Politics

Labor board’s lawyer lauded by the American Bar Association

Neil Munro White House Correspondent

Lawyers at the American Bar Association have given their “lawyer of the year” award to the top lawyer at the National Labor Relations Board.

The board is led by President Barack Obama’s appointees, and has tried to derail Boeing’s plan to open a new aircraft factory in South Carolina. It has also changed several rules to help unions draft workers.

These controversial decisions have been adopted amid strong opposition from companies, investors and GOP legislators.

The bar association’s long-standing skew toward the Democrats is so pronounced that it prompted libertarian and conservative lawyers to create their own group, the Federalist Society.

The bar association’s award was granted to Lafe Solomon, the board’s acting general counsel.

“Your career as a dedicated civil servant represents an example and an ideal,” said a statement accompanying the award, granted by two leading lawyers at the bar association.

The award, and the compliments, were given to Solomon despite numerous arguments by GOP legislators, and business-minded lawyers, that the NLRB’s decisions have moved sharply to the left and will constrict employment of the blue collar workers who are supposed to be protected by the board.

These arguments did not prevent the white collar lawyers at the bar association from rewarding Solomon.

“You have developed a reputation for integrity and leadership… Your long and distinguished service to the labor-management community in the federal government deserves recognition,” said Richard Seymour and Steward Manela, the current and pending heads of the association’s section on labor and employment law.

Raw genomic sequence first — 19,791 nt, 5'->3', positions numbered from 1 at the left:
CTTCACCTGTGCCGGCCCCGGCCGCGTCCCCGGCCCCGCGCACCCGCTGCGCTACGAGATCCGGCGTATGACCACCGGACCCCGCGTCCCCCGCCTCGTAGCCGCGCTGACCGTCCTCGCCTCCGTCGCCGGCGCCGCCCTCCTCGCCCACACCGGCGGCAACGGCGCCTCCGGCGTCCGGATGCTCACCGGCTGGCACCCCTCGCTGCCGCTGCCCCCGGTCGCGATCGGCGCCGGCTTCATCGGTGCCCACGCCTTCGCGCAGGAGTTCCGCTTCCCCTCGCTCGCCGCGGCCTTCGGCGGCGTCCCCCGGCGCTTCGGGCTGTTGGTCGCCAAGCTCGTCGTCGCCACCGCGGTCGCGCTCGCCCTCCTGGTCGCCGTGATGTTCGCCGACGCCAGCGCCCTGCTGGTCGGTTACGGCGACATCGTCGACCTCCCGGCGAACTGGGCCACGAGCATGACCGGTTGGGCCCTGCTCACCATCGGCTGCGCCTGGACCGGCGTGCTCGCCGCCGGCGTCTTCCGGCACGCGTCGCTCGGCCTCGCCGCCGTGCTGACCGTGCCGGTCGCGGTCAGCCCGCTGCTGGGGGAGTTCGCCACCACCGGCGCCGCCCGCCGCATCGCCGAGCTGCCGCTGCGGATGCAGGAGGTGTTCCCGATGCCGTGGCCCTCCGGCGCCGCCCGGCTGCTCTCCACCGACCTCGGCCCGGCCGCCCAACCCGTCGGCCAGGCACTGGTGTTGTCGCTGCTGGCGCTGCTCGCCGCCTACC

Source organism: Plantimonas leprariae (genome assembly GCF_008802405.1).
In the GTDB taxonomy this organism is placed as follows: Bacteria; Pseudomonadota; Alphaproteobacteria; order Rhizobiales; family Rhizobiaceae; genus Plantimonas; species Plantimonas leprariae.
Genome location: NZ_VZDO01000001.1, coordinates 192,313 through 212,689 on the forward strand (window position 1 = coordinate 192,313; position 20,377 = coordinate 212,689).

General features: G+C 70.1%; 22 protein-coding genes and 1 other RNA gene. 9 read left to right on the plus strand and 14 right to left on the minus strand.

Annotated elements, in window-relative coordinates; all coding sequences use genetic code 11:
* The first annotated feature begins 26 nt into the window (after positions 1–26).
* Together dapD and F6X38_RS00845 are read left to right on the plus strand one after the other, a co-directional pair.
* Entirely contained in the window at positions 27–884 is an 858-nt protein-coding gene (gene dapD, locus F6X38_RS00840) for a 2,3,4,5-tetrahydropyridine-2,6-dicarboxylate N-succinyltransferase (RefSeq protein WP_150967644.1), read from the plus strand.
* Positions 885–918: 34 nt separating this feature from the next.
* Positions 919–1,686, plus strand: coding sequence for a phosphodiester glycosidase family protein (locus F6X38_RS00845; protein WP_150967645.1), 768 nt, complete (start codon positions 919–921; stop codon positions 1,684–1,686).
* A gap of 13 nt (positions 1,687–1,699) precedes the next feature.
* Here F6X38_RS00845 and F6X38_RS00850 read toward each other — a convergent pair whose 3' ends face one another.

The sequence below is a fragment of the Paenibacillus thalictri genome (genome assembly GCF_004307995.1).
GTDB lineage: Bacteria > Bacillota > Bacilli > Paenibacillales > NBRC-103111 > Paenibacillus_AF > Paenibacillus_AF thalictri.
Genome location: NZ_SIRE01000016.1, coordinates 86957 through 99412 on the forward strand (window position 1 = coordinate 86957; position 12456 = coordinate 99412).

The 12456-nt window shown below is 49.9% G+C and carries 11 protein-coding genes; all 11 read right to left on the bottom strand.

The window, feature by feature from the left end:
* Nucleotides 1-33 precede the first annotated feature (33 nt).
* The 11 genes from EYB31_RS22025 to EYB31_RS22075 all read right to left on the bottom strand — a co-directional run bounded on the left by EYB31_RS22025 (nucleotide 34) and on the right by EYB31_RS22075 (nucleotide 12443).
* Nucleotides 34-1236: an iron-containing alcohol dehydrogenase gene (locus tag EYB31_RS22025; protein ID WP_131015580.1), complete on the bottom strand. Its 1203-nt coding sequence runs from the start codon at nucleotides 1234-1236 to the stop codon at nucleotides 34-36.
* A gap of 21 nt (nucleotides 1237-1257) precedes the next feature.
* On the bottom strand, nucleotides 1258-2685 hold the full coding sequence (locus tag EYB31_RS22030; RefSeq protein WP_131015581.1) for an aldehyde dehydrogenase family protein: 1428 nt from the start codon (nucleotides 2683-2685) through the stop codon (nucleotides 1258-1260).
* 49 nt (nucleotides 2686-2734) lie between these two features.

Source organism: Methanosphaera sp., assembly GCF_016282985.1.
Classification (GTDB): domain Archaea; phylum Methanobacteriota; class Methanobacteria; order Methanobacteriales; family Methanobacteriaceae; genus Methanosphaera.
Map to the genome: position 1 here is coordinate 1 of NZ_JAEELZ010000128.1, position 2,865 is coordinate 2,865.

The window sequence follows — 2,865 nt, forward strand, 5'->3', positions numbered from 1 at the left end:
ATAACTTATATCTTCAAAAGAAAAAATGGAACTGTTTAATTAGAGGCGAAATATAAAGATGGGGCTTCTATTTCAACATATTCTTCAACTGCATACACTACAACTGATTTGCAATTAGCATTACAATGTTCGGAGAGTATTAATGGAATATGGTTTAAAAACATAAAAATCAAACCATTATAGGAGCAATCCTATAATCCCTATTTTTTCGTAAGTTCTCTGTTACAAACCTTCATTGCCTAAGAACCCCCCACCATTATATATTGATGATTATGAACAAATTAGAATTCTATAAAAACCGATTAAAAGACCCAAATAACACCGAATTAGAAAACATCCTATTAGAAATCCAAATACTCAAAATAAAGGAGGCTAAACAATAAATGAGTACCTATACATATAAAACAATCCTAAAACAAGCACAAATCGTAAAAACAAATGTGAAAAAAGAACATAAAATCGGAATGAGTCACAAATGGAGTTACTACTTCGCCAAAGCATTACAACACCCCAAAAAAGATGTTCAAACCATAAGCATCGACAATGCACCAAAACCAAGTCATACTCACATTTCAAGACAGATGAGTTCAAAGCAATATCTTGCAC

Seymour works as a labor lawyer for a series of Democratic-affiliated groups, and Manela is labor law partner at the Connecticut Ave. office of Arent Fox, a D.C. law and lobbying firm.

In several recent decisions, the board has overturned a 2007 decision that gave workers nationwide the right to protect themselves from bullying and coercive tactics by unions with secret ballot elections.

In a second decision, dubbed the Lamons Gasket case, the NLRB eliminated a 2007 ruling, which critics said protected workers from coercive practices that union organizers often used to bully or mislead employees.

The third decision, dubbed the Dana Corp. decision, allowed pro-union workers to request a secret ballot election within a 45-day window following a “card check” organizing effort.

The card check organizing effort does not require a secret ballot. Instead, union advocates can use social pressure to pressure workers into signing the cards that call for an election. But But if a majority of workers sign the election cards, the union is automatically created without any need for an election, according to the board’s decision.

Matthew Boyle contributed to this article.